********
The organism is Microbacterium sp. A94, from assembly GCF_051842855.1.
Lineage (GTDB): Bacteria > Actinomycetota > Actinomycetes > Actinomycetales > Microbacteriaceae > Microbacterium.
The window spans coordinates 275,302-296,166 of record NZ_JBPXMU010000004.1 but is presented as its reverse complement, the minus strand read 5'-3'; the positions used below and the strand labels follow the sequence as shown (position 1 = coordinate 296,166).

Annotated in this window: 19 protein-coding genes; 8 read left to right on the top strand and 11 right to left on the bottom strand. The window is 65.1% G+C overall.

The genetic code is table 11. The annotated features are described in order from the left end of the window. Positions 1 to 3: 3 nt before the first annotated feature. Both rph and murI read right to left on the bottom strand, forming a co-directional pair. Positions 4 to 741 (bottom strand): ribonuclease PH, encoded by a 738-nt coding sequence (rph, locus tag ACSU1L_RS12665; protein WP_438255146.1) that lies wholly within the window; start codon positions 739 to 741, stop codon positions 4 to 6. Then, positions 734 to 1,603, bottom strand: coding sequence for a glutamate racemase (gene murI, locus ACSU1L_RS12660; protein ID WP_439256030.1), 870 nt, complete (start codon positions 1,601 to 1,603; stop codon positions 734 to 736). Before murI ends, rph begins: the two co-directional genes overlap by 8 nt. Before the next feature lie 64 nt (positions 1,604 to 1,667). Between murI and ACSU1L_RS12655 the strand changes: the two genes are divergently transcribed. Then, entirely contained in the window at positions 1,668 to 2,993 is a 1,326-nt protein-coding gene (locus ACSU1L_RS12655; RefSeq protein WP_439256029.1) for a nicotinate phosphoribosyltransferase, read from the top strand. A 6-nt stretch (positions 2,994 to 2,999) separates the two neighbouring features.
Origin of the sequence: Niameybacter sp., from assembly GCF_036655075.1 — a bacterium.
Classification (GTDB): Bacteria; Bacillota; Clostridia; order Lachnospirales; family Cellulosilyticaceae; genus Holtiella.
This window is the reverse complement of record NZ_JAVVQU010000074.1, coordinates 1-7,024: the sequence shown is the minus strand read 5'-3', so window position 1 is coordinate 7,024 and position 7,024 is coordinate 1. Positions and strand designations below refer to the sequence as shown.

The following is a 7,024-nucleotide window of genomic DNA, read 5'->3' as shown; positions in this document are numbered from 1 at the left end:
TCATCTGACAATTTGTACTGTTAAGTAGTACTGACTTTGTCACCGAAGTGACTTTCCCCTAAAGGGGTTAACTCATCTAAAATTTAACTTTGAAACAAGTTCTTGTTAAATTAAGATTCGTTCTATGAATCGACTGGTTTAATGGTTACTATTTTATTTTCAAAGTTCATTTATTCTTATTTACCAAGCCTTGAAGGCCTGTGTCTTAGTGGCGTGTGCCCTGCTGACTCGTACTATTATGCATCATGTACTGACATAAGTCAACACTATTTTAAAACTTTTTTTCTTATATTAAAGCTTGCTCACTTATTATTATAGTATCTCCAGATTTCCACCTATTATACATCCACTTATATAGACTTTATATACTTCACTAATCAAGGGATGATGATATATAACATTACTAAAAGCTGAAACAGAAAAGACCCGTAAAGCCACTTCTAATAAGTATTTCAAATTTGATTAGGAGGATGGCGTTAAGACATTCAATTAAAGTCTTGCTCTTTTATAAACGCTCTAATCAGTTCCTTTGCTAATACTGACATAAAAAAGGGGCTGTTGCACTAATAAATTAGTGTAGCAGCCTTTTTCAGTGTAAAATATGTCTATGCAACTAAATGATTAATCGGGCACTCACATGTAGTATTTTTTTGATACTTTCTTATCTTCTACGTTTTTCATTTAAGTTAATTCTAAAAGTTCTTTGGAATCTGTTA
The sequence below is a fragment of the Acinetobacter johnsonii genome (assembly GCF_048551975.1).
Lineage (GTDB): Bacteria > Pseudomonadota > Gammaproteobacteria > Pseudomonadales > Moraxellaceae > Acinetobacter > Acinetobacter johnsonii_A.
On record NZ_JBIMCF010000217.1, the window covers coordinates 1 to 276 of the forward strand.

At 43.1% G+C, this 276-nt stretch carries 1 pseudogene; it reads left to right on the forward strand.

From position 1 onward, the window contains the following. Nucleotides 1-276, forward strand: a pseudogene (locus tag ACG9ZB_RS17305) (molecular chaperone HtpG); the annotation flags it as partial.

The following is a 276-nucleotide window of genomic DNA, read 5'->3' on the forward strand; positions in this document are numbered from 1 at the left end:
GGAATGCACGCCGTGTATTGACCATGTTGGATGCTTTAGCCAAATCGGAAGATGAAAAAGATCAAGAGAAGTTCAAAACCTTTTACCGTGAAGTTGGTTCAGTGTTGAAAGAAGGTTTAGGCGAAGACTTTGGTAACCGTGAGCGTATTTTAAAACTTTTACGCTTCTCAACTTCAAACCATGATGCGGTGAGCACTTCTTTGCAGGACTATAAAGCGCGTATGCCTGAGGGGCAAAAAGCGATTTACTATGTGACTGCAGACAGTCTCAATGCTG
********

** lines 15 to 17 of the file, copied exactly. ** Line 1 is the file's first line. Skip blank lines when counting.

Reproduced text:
From position 1 onward, the window contains the following. Nucleotides 1-276, forward strand: a pseudogene (locus tag ACG9ZB_RS17305) (molecular chaperone HtpG); the annotation flags it as partial.

The following is a 276-nucleotide window of genomic DNA, read 5'->3' on the forward strand; positions in this document are numbered from 1 at the left end:
GGAATGCACGCCGTGTATTGACCATGTTGGATGCTTTAGCCAAATCGGAAGATGAAAAAGATCAAGAGAAGTTCAAAACCTTTTACCGTGAAGTTGGTTCAGTGTTGAAAGAAGGTTTAGGCGAAGACTTTGGTAACCGTGAGCGTATTTTAAAACTTTTACGCTTCTCAACTTCAAACCATGATGCGGTGAGCACTTCTTTGCAGGACTATAAAGCGCGTATGCCTGAGGGGCAAAAAGCGATTTACTATGTGACTGCAGACAGTCTCAATGCTG